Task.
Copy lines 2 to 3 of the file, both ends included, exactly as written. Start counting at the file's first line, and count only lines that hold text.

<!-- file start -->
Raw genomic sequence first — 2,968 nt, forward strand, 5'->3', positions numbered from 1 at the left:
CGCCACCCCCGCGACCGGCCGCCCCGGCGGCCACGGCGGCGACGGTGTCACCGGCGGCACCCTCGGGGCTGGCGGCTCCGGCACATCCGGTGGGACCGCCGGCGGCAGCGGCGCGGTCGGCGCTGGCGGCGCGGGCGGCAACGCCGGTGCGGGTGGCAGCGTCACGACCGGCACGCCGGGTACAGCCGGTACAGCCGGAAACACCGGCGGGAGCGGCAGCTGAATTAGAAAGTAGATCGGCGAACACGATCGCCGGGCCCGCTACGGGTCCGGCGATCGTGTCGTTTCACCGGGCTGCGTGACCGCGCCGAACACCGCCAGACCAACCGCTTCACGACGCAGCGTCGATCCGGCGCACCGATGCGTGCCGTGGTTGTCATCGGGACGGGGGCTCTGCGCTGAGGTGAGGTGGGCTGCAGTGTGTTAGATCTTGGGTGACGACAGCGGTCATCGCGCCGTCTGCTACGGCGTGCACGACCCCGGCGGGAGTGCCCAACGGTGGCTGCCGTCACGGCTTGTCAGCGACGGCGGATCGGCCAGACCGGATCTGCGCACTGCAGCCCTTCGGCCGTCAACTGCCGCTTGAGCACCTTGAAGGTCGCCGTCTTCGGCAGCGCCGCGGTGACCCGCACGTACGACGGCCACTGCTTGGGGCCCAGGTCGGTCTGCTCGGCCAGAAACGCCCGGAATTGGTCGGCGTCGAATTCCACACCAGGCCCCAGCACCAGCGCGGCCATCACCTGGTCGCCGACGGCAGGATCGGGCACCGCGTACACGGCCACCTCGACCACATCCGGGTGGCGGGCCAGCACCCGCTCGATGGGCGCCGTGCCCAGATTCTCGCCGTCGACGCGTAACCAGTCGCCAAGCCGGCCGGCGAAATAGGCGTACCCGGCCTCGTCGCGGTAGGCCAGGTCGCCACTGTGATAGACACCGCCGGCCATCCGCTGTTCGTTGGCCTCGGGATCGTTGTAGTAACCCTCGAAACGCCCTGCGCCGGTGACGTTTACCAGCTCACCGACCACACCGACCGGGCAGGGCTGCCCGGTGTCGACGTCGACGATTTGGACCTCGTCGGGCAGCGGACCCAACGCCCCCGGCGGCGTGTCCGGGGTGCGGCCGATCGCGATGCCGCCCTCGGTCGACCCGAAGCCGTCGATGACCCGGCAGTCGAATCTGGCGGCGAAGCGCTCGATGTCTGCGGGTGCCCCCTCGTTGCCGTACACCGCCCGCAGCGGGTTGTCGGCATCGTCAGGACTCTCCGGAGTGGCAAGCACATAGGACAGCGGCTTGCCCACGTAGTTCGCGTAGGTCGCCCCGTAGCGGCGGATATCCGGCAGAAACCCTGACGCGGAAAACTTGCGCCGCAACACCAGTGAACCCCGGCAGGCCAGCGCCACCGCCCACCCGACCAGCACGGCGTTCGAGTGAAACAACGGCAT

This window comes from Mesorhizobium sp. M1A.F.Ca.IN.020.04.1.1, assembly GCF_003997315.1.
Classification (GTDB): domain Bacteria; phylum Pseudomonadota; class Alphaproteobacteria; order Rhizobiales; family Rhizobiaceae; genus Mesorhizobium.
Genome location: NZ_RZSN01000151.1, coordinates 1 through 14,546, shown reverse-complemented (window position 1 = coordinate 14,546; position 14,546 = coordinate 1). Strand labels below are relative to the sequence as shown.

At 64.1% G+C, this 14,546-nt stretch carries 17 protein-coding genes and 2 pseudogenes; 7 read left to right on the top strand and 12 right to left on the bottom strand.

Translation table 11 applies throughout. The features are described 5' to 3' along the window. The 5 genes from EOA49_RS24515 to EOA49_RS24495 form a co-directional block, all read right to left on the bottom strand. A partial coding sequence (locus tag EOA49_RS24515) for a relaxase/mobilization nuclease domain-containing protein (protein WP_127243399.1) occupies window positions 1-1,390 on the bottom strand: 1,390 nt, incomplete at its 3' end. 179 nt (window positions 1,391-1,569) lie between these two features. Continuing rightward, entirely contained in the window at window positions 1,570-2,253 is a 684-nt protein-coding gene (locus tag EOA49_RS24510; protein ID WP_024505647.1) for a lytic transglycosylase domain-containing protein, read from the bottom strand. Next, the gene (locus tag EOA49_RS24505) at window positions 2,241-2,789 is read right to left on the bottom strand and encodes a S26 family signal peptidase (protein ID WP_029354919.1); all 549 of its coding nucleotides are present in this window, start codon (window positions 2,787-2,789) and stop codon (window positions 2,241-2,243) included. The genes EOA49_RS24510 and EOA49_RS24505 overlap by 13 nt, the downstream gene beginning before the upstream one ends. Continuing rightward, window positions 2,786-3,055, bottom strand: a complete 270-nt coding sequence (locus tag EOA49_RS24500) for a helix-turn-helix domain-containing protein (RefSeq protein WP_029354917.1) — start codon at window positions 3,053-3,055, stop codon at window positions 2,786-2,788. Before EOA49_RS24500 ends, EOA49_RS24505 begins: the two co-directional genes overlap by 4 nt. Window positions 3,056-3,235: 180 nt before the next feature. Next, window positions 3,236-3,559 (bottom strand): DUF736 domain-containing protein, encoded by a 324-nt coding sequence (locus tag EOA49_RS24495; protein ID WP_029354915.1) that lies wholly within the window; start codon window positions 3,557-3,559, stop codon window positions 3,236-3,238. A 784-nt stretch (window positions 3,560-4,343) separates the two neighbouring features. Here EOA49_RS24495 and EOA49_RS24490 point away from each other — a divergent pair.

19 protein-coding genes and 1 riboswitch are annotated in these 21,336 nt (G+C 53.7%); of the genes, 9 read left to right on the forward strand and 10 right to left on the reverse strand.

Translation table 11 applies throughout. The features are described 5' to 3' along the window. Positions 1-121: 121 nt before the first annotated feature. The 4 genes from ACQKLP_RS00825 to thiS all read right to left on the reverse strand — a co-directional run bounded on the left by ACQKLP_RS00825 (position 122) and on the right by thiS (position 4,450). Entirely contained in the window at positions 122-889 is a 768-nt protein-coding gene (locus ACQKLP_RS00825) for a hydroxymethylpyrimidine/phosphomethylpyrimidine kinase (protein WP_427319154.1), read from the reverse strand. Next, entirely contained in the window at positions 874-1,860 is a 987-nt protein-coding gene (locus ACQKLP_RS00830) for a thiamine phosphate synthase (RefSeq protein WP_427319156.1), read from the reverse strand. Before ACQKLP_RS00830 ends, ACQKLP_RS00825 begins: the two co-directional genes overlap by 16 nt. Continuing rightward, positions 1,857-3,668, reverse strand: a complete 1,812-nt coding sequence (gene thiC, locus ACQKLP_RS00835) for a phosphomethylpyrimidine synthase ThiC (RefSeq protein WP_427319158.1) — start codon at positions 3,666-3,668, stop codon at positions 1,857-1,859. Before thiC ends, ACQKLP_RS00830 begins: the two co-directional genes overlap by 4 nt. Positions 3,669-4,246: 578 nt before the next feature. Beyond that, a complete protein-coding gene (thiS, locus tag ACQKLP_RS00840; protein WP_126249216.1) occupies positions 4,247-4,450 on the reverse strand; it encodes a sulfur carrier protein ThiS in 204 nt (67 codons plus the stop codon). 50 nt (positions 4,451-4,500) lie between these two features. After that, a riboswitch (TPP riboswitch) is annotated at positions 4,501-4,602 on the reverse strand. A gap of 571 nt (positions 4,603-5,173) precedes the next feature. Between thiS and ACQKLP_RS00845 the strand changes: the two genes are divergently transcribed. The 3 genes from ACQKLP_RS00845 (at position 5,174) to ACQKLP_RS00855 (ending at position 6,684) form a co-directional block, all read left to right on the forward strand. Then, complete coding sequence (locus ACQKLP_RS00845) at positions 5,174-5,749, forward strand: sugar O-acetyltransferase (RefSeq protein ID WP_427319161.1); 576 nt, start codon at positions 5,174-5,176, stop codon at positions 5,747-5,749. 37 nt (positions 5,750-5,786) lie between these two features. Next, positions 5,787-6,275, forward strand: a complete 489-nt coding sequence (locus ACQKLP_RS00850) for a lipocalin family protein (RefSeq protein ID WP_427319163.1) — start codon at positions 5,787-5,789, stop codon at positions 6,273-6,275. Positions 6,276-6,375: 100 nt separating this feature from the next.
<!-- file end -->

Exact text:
CGCCACCCCCGCGACCGGCCGCCCCGGCGGCCACGGCGGCGACGGTGTCACCGGCGGCACCCTCGGGGCTGGCGGCTCCGGCACATCCGGTGGGACCGCCGGCGGCAGCGGCGCGGTCGGCGCTGGCGGCGCGGGCGGCAACGCCGGTGCGGGTGGCAGCGTCACGACCGGCACGCCGGGTACAGCCGGTACAGCCGGAAACACCGGCGGGAGCGGCAGCTGAATTAGAAAGTAGATCGGCGAACACGATCGCCGGGCCCGCTACGGGTCCGGCGATCGTGTCGTTTCACCGGGCTGCGTGACCGCGCCGAACACCGCCAGACCAACCGCTTCACGACGCAGCGTCGATCCGGCGCACCGATGCGTGCCGTGGTTGTCATCGGGACGGGGGCTCTGCGCTGAGGTGAGGTGGGCTGCAGTGTGTTAGATCTTGGGTGACGACAGCGGTCATCGCGCCGTCTGCTACGGCGTGCACGACCCCGGCGGGAGTGCCCAACGGTGGCTGCCGTCACGGCTTGTCAGCGACGGCGGATCGGCCAGACCGGATCTGCGCACTGCAGCCCTTCGGCCGTCAACTGCCGCTTGAGCACCTTGAAGGTCGCCGTCTTCGGCAGCGCCGCGGTGACCCGCACGTACGACGGCCACTGCTTGGGGCCCAGGTCGGTCTGCTCGGCCAGAAACGCCCGGAATTGGTCGGCGTCGAATTCCACACCAGGCCCCAGCACCAGCGCGGCCATCACCTGGTCGCCGACGGCAGGATCGGGCACCGCGTACACGGCCACCTCGACCACATCCGGGTGGCGGGCCAGCACCCGCTCGATGGGCGCCGTGCCCAGATTCTCGCCGTCGACGCGTAACCAGTCGCCAAGCCGGCCGGCGAAATAGGCGTACCCGGCCTCGTCGCGGTAGGCCAGGTCGCCACTGTGATAGACACCGCCGGCCATCCGCTGTTCGTTGGCCTCGGGATCGTTGTAGTAACCCTCGAAACGCCCTGCGCCGGTGACGTTTACCAGCTCACCGACCACACCGACCGGGCAGGGCTGCCCGGTGTCGACGTCGACGATTTGGACCTCGTCGGGCAGCGGACCCAACGCCCCCGGCGGCGTGTCCGGGGTGCGGCCGATCGCGATGCCGCCCTCGGTCGACCCGAAGCCGTCGATGACCCGGCAGTCGAATCTGGCGGCGAAGCGCTCGATGTCTGCGGGTGCCCCCTCGTTGCCGTACACCGCCCGCAGCGGGTTGTCGGCATCGTCAGGACTCTCCGGAGTGGCAAGCACATAGGACAGCGGCTTGCCCACGTAGTTCGCGTAGGTCGCCCCGTAGCGGCGGATATCCGGCAGAAACCCTGACGCGGAAAACTTGCGCCGCAACACCAGTGAACCCCGGCAGGCCAGCGCCACCGCCCACCCGACCAGCACGGCGTTCGAGTGAAACAACGGCAT

This window comes from Mesorhizobium sp. M1A.F.Ca.IN.020.04.1.1, assembly GCF_003997315.1.